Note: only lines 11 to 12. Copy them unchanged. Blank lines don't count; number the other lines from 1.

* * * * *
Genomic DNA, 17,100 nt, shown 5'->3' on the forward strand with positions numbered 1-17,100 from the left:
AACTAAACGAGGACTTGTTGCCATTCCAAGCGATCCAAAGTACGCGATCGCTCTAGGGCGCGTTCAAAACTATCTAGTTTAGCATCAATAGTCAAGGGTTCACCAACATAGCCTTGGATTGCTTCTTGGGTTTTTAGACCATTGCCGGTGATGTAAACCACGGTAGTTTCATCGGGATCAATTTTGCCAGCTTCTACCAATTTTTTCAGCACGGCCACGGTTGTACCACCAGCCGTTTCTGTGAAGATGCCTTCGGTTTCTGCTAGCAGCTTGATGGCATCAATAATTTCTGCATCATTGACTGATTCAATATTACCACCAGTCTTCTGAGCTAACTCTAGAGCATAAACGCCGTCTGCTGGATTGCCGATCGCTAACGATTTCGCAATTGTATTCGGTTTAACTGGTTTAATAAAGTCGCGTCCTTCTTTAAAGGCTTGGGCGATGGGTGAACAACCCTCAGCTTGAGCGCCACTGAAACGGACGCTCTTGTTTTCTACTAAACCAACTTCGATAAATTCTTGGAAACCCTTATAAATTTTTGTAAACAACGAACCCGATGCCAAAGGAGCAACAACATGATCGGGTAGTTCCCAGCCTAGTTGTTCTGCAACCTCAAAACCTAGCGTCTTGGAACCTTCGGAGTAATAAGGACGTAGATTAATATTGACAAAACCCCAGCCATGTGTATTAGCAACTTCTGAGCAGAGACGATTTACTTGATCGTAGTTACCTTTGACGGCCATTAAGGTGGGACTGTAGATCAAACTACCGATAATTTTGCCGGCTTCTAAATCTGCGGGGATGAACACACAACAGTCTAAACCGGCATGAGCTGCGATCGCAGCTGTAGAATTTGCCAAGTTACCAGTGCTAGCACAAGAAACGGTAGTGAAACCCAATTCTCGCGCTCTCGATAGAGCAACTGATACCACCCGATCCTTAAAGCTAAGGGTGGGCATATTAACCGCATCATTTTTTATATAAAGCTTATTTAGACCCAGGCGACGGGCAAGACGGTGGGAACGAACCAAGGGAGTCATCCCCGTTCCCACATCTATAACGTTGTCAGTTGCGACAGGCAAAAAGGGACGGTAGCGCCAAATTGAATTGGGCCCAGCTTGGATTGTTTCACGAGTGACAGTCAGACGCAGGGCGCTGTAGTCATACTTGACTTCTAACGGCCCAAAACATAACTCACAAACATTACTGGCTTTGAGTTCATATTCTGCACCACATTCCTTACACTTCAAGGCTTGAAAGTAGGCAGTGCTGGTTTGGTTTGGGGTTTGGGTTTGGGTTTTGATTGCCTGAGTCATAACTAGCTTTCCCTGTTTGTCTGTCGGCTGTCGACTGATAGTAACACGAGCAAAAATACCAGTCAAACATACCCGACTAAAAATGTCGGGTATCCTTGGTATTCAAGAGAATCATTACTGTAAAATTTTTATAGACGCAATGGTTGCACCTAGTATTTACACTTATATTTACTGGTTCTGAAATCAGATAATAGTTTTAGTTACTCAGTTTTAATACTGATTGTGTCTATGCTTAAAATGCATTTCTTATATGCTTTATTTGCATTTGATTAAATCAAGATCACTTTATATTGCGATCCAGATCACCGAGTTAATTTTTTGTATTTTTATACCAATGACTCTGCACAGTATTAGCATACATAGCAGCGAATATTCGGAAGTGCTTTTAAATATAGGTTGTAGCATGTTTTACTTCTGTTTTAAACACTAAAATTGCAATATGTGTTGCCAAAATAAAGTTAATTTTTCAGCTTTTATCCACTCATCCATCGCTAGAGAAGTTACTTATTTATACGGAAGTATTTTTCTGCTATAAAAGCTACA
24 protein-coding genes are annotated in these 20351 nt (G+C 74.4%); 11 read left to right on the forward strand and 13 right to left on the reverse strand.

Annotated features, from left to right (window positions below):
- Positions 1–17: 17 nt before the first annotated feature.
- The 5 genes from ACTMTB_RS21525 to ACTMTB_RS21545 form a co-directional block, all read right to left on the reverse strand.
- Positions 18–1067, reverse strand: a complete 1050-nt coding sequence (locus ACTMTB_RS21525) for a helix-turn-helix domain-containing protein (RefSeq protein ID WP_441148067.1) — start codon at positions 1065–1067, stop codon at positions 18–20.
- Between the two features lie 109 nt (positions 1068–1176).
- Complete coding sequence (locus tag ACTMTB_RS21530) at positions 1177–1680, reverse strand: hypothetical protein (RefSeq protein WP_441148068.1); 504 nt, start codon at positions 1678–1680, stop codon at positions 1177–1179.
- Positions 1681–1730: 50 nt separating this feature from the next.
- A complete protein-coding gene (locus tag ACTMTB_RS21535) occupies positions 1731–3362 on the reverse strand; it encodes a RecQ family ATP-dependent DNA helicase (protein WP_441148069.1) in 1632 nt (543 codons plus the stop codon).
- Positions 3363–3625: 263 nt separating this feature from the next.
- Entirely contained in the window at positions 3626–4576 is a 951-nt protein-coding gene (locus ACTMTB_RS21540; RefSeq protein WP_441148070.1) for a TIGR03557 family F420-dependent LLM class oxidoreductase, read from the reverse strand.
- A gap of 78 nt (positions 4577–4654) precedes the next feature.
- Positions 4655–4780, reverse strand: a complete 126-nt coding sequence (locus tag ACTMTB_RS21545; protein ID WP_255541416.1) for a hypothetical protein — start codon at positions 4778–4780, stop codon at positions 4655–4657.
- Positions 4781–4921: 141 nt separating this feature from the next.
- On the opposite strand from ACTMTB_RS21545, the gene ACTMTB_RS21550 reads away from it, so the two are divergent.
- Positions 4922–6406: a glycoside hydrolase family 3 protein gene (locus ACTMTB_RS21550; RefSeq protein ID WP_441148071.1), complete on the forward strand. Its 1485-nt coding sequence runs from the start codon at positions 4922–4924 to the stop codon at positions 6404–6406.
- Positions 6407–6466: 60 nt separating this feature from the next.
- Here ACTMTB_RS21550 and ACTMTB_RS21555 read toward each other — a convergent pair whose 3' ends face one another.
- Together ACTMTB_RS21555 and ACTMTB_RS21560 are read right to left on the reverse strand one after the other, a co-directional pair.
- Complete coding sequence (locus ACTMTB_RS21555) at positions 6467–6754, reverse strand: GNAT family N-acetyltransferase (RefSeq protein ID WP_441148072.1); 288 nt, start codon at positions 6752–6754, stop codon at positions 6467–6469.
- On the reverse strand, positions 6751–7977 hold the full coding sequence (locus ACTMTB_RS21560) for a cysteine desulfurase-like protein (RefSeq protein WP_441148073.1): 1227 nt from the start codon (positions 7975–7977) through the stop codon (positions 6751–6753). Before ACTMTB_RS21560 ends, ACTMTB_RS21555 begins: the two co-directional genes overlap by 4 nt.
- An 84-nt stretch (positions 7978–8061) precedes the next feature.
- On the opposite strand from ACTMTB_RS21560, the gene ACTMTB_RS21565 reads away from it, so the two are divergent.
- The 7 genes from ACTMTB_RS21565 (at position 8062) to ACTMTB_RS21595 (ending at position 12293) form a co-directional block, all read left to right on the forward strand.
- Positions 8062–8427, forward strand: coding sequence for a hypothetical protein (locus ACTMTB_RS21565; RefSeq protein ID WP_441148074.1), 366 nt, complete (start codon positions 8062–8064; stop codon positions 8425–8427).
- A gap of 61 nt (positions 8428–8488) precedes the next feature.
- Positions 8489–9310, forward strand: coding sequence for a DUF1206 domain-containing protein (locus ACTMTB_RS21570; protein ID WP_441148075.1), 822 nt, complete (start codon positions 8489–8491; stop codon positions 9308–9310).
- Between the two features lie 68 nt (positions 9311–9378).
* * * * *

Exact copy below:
- A complete protein-coding gene (locus tag ACTMTB_RS21535) occupies positions 1731–3362 on the reverse strand; it encodes a RecQ family ATP-dependent DNA helicase (protein WP_441148069.1) in 1632 nt (543 codons plus the stop codon).
- Positions 3363–3625: 263 nt separating this feature from the next.